A second problem was that even if the SDF law did not preempt these reserved capacity agreements, the local government paying for the reserved capacity had no way to recoup this cost from its new development. Except for bulk water and wastewater capacity purchases pursuant to a wholesale arrangement between a water and sewer authority and anther local government, the SDF law did not allow a local government to charge an SDF if it did not own or operate a water or wastewater facility, as defined by the statute. And, as detailed above, there was no authority to charge a similar impact/capacity fee outside the SDF law.

New Amendments

The new amendments to the SDF law in S.L. 2023-55 address both these issues, granting local governments clear authority to enter into reserved capacity agreements and to pass on the costs of these agreements to new development.

First, G.S. 162A-201(9)f now exempts fees charged by a local government utility to another government entity for reserved capacity in its water and/or wastewater system from the definition of SDF. That means that a local government utility does not have to proceed under the SDF statute for this type of charge. Instead, a local government utility may rely on the combination of its general ratemaking authority and the interlocal government agreement statute cited above. And it may define this agreement and the payment structure however works best for the local governments involved.

Second, G.S. 162A-201 now expressly allows a local government that incurs costs “to purchase capacity in, or reserve capacity supplied by, capital improvements or facilities owned by another local government” to assess an SDF fee on new development (in accordance with the SDF law’s requirements) to recoup those costs. That means that even if a local government does not own, operate, or lease a water or wastewater system, it may assess an SDF on new development to recover amounts it paid to reserve capacity in another local government utility’s system(s) to serve that new development.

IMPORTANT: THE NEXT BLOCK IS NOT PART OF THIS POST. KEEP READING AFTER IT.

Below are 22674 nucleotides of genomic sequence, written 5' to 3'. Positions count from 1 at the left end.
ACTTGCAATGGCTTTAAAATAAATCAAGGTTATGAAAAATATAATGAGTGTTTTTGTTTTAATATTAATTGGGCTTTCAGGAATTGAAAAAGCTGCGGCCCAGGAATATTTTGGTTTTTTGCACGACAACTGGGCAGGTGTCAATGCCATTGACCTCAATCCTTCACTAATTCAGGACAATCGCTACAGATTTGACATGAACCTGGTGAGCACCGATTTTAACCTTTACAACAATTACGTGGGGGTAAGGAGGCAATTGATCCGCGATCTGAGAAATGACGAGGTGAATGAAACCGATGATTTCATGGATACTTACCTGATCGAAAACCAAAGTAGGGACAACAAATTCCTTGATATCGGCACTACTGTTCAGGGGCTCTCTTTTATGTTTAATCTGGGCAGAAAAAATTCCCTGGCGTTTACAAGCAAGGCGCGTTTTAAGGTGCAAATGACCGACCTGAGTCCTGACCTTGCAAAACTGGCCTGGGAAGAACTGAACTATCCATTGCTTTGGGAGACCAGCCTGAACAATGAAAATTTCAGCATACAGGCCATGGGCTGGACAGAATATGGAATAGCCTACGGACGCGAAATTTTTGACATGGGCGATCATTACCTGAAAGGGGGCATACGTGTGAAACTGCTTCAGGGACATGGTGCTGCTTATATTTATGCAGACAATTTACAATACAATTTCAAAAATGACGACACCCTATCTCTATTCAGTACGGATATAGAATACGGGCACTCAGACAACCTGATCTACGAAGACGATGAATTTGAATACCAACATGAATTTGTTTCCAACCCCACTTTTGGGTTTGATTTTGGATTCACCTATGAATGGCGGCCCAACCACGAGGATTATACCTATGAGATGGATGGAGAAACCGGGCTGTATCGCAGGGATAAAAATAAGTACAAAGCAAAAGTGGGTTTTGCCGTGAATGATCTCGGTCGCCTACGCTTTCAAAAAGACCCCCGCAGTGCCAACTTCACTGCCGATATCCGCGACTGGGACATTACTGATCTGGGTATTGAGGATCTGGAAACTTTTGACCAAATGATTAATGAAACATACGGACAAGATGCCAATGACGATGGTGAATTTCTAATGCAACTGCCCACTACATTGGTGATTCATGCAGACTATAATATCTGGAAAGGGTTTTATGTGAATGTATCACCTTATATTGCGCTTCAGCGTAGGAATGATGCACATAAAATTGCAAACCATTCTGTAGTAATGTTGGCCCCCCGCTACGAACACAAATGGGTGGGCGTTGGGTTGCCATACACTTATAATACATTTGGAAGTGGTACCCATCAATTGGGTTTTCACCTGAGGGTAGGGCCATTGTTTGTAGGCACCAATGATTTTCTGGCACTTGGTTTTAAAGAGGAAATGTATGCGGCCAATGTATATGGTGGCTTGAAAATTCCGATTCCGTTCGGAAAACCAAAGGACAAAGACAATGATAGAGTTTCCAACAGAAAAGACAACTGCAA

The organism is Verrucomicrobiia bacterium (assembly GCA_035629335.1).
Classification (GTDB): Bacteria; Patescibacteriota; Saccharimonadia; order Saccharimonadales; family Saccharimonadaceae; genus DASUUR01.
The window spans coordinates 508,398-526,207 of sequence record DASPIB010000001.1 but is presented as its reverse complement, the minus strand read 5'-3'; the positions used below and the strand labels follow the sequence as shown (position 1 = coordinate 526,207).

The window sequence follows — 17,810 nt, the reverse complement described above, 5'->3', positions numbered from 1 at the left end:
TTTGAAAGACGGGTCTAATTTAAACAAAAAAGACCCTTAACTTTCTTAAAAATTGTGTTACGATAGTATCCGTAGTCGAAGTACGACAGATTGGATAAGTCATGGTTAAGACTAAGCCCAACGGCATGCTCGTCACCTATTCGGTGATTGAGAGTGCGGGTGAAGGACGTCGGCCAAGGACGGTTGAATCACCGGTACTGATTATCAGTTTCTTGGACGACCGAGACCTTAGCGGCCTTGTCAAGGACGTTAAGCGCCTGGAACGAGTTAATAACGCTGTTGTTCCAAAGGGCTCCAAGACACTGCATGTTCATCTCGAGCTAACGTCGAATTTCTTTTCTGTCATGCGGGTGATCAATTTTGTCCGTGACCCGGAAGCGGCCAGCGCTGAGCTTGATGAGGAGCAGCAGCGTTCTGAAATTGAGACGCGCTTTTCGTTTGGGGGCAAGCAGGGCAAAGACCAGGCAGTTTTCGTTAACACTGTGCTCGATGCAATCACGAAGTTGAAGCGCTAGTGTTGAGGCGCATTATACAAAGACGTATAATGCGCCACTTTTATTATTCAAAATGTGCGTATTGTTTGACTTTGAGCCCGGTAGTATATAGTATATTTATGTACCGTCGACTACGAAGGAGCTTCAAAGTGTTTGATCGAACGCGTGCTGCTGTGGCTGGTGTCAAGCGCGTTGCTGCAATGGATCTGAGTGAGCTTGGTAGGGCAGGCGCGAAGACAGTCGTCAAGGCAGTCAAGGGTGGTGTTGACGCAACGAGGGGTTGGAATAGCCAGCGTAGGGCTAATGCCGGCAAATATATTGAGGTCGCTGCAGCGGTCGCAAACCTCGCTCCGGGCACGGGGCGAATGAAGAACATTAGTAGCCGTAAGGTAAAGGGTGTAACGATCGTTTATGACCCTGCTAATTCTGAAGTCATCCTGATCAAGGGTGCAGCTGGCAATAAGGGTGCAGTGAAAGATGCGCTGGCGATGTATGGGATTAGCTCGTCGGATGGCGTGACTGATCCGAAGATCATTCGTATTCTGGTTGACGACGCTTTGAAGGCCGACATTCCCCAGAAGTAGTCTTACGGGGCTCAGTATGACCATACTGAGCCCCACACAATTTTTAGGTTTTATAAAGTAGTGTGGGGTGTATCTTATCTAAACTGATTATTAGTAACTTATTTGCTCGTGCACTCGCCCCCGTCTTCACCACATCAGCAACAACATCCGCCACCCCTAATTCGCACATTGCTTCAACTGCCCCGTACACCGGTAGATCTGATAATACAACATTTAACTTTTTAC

A local government that wishes to adopt an SDF fee to recoup these costs will follow the process mandated by the SDF law, including contracting for a professional analysis pursuant to G.S. 162A-205. Significantly, the analysis must use the combined cost methodology (to allow it to capture reserved capacity costs already incurred by the local government) and calculate a service unit rate on a gallons per day basis. (Note that because of restrictions on use of the revenue, a local government may not use the buy-in method to recoup these costs.) The local government must post this analysis for public comment for at least 45 days. Any comments must be considered for potential revisions to the analysis. The local government must then notice and hold a public hearing on the final SDF fee schedule before it is adopted. As the SDFs are collected, a local government must account for them in a capital reserve fund.

A local government may use the SDF revenue generated from the combined cost method to pay for “contractual obligations to another local government unit for capacity in such facilities owned by another local government unit.” G.S. 162A-211(a)(4). Does this mean that SDF revenues may only be used for future such contractual obligations, or may they be used to reimburse the local government for reserved capacity costs already incurred? The answer is not entirely clear based on the statutory language. (And the interpretation is complicated by the requirement that SDF proceeds be placed in a capital reserve fund associated with a specific future capital project.) But given the nature of reserved capacity agreements, which require a local government to incur the costs before new development happens, it appears the intent of the new amendments was to allow a local government to recoup these costs from the SDF payments. That interpretation is consistent with G.S. 162A-211(a1), which allows SDF revenue from the combined cost method to be expended for previously completed capital improvements for which capacity exists. Because there is some ambiguity in the statutory language, though, a local government should consult its attorney for his/her interpretation before proceeding.

Effective Date of Amendments 

The new amendments became effective June 23, 2023, and apply to reserved capacity agreements entered into before, on, or after that date. So the law effectively ratifies prior interlocal agreements requiring payment by a local government for reserved capacity in another local government’s water and/or wastewater system(s).

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Topics - Local and State Government